Inside the cabin, the first thing that grabs your attention is the central screen. Mercedes calls it COMAND and it serves most of the entertainment and controls of the car. This includes satellite navigation, TV tuner, climate control and the plethora of audio inputs (CD/DVD/SD card) and fine seat adjustments. The second thing that grabs your attention is the driver’s information screen or instrument cluster – it is partly digital and coloured, and blends in exceptionally well with the traditional dials around it.
The seats are extremely comfortable and are full leather with electric adjustments. There are 12 ways you can adjust these seats - and these are only the standard seats. Heated and ventilated seats were not standard but since 2008 they were made standard across the range.
The list of standard equipment goes on, but it is time to move onto some sweet optional extras.
The paint colour is called Designo Platinum Black, and costs $18,000 alone. To continue the trend, the interior trimming is also Designo (the “personalised” division of Mercedes; comparable to BMW’s “Individual”) – this time in Piano Black. The Designo leather is the semi-aniline type and is extremely soft to the touch. Powered rear and side-rear sunshades add not only privacy but also make the interior cooler on summer days.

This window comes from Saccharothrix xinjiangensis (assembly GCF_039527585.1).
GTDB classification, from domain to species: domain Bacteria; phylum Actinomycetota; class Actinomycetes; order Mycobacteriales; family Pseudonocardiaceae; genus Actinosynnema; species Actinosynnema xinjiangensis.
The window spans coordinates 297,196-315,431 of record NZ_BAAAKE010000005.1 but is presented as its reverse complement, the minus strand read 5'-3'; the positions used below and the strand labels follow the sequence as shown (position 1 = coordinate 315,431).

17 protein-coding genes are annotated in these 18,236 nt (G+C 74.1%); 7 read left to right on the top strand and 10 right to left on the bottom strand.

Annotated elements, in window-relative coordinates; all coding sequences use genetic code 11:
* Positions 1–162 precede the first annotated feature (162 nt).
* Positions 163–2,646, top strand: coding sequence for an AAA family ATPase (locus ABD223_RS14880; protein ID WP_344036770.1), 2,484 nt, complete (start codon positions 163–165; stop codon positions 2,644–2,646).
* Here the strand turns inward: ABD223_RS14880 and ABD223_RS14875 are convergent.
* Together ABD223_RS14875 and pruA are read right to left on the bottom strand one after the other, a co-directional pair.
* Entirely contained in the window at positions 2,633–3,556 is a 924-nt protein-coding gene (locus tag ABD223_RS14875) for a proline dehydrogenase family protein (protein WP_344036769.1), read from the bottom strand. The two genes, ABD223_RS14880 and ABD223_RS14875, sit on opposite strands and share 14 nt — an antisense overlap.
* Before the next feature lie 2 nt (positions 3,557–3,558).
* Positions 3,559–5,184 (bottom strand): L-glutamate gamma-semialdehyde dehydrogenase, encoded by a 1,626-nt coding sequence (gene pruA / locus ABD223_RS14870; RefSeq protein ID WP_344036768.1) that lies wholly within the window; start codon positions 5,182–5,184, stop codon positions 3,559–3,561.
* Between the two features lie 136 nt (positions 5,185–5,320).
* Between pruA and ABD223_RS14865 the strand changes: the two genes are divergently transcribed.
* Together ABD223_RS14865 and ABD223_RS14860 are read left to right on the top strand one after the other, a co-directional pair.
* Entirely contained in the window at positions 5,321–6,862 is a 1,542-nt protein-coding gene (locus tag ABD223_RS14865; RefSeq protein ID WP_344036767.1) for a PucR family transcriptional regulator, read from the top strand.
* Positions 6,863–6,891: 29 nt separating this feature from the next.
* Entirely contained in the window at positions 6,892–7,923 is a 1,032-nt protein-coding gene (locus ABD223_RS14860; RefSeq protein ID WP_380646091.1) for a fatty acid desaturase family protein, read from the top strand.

The other big ticket option is of course the 20-inch AMG forged alloy wheels that costed an eye-watering $9,000 in 2007. One of the rarest options for a S Class of this generation – LED ambient lighting – is installed on this example (standard on S500 and above but not the base S350. Most S350’s did not come with this option). Other options are too many to mention, but I was surprised that a reverse camera was not standard.
Any car can have a long list of options and I do not think options and technical specs determine the overall “goodness” of the car. That is why a test drive in one of these cars will make sure you know why they costed over $190,000 in base guise (this particular example with extras costed over $300,000 in 2007 on-road).